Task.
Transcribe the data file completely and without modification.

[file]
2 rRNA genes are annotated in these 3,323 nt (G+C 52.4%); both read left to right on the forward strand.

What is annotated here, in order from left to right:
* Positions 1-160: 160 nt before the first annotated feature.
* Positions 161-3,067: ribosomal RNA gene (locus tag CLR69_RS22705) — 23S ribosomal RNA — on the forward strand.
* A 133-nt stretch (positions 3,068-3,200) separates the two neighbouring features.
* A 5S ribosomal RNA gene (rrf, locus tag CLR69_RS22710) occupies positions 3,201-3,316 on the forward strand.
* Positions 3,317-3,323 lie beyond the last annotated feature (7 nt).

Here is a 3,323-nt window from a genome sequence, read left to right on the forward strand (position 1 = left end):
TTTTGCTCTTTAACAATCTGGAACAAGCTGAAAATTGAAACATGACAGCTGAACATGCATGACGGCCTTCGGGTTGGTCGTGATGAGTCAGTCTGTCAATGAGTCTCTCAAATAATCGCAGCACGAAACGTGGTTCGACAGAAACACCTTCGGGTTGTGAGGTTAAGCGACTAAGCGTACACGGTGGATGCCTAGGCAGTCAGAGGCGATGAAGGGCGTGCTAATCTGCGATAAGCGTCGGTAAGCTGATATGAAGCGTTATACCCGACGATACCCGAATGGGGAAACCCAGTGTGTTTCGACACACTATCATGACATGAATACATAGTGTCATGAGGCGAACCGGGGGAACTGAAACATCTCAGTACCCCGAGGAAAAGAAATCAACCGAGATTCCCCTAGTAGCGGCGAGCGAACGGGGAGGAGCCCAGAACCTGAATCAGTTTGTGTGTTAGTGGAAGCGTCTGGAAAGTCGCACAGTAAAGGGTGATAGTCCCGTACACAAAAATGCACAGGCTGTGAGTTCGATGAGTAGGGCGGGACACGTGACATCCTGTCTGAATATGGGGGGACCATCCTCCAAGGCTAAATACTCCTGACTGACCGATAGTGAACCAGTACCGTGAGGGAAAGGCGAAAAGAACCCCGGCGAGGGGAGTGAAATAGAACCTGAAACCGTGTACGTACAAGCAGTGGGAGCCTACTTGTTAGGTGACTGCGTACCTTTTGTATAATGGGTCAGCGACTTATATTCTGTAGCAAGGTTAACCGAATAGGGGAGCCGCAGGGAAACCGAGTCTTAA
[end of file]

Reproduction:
2 rRNA genes are annotated in these 3,323 nt (G+C 52.4%); both read left to right on the forward strand.

What is annotated here, in order from left to right:
* Positions 1-160: 160 nt before the first annotated feature.
* Positions 161-3,067: ribosomal RNA gene (locus tag CLR69_RS22705) — 23S ribosomal RNA — on the forward strand.
* A 133-nt stretch (positions 3,068-3,200) separates the two neighbouring features.
* A 5S ribosomal RNA gene (rrf, locus tag CLR69_RS22710) occupies positions 3,201-3,316 on the forward strand.
* Positions 3,317-3,323 lie beyond the last annotated feature (7 nt).

Here is a 3,323-nt window from a genome sequence, read left to right on the forward strand (position 1 = left end):
TTTTGCTCTTTAACAATCTGGAACAAGCTGAAAATTGAAACATGACAGCTGAACATGCATGACGGCCTTCGGGTTGGTCGTGATGAGTCAGTCTGTCAATGAGTCTCTCAAATAATCGCAGCACGAAACGTGGTTCGACAGAAACACCTTCGGGTTGTGAGGTTAAGCGACTAAGCGTACACGGTGGATGCCTAGGCAGTCAGAGGCGATGAAGGGCGTGCTAATCTGCGATAAGCGTCGGTAAGCTGATATGAAGCGTTATACCCGACGATACCCGAATGGGGAAACCCAGTGTGTTTCGACACACTATCATGACATGAATACATAGTGTCATGAGGCGAACCGGGGGAACTGAAACATCTCAGTACCCCGAGGAAAAGAAATCAACCGAGATTCCCCTAGTAGCGGCGAGCGAACGGGGAGGAGCCCAGAACCTGAATCAGTTTGTGTGTTAGTGGAAGCGTCTGGAAAGTCGCACAGTAAAGGGTGATAGTCCCGTACACAAAAATGCACAGGCTGTGAGTTCGATGAGTAGGGCGGGACACGTGACATCCTGTCTGAATATGGGGGGACCATCCTCCAAGGCTAAATACTCCTGACTGACCGATAGTGAACCAGTACCGTGAGGGAAAGGCGAAAAGAACCCCGGCGAGGGGAGTGAAATAGAACCTGAAACCGTGTACGTACAAGCAGTGGGAGCCTACTTGTTAGGTGACTGCGTACCTTTTGTATAATGGGTCAGCGACTTATATTCTGTAGCAAGGTTAACCGAATAGGGGAGCCGCAGGGAAACCGAGTCTTAA